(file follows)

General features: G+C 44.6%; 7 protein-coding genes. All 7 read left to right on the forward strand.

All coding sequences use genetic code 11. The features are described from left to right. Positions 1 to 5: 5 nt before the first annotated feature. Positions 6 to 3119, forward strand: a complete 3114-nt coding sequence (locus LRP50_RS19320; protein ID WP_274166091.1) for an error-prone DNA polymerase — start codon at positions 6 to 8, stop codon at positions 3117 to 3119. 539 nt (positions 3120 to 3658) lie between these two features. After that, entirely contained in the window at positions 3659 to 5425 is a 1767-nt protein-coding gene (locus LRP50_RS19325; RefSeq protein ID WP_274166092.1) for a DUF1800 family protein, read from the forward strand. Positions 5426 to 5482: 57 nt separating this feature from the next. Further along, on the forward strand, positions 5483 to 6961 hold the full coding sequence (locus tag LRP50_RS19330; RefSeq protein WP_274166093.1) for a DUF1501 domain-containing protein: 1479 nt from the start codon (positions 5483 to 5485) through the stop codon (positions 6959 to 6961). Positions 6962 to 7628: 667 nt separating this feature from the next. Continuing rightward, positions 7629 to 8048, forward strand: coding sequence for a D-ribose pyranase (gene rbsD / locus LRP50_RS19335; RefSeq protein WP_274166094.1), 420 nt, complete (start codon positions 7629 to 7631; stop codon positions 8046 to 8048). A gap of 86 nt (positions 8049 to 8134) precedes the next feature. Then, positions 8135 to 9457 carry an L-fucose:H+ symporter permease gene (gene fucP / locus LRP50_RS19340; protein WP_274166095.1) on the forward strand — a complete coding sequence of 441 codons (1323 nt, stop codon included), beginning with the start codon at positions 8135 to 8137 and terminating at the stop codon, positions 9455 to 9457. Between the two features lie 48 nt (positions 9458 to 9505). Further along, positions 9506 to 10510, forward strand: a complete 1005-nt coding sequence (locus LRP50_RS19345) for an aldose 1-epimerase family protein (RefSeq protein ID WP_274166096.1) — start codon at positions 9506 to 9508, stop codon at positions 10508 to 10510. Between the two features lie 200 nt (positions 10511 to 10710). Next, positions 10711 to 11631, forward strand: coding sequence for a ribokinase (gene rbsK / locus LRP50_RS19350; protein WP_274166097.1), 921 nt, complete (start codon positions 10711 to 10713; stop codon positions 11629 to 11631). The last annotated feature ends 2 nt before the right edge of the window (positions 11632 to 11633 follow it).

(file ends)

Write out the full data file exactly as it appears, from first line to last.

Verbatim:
General features: G+C 44.6%; 7 protein-coding genes. All 7 read left to right on the forward strand.

All coding sequences use genetic code 11. The features are described from left to right. Positions 1 to 5: 5 nt before the first annotated feature. Positions 6 to 3119, forward strand: a complete 3114-nt coding sequence (locus LRP50_RS19320; protein ID WP_274166091.1) for an error-prone DNA polymerase — start codon at positions 6 to 8, stop codon at positions 3117 to 3119. 539 nt (positions 3120 to 3658) lie between these two features. After that, entirely contained in the window at positions 3659 to 5425 is a 1767-nt protein-coding gene (locus LRP50_RS19325; RefSeq protein ID WP_274166092.1) for a DUF1800 family protein, read from the forward strand. Positions 5426 to 5482: 57 nt separating this feature from the next. Further along, on the forward strand, positions 5483 to 6961 hold the full coding sequence (locus tag LRP50_RS19330; RefSeq protein WP_274166093.1) for a DUF1501 domain-containing protein: 1479 nt from the start codon (positions 5483 to 5485) through the stop codon (positions 6959 to 6961). Positions 6962 to 7628: 667 nt separating this feature from the next. Continuing rightward, positions 7629 to 8048, forward strand: coding sequence for a D-ribose pyranase (gene rbsD / locus LRP50_RS19335; RefSeq protein WP_274166094.1), 420 nt, complete (start codon positions 7629 to 7631; stop codon positions 8046 to 8048). A gap of 86 nt (positions 8049 to 8134) precedes the next feature. Then, positions 8135 to 9457 carry an L-fucose:H+ symporter permease gene (gene fucP / locus LRP50_RS19340; protein WP_274166095.1) on the forward strand — a complete coding sequence of 441 codons (1323 nt, stop codon included), beginning with the start codon at positions 8135 to 8137 and terminating at the stop codon, positions 9455 to 9457. Between the two features lie 48 nt (positions 9458 to 9505). Further along, positions 9506 to 10510, forward strand: a complete 1005-nt coding sequence (locus LRP50_RS19345) for an aldose 1-epimerase family protein (RefSeq protein ID WP_274166096.1) — start codon at positions 9506 to 9508, stop codon at positions 10508 to 10510. Between the two features lie 200 nt (positions 10511 to 10710). Next, positions 10711 to 11631, forward strand: coding sequence for a ribokinase (gene rbsK / locus LRP50_RS19350; protein WP_274166097.1), 921 nt, complete (start codon positions 10711 to 10713; stop codon positions 11629 to 11631). The last annotated feature ends 2 nt before the right edge of the window (positions 11632 to 11633 follow it).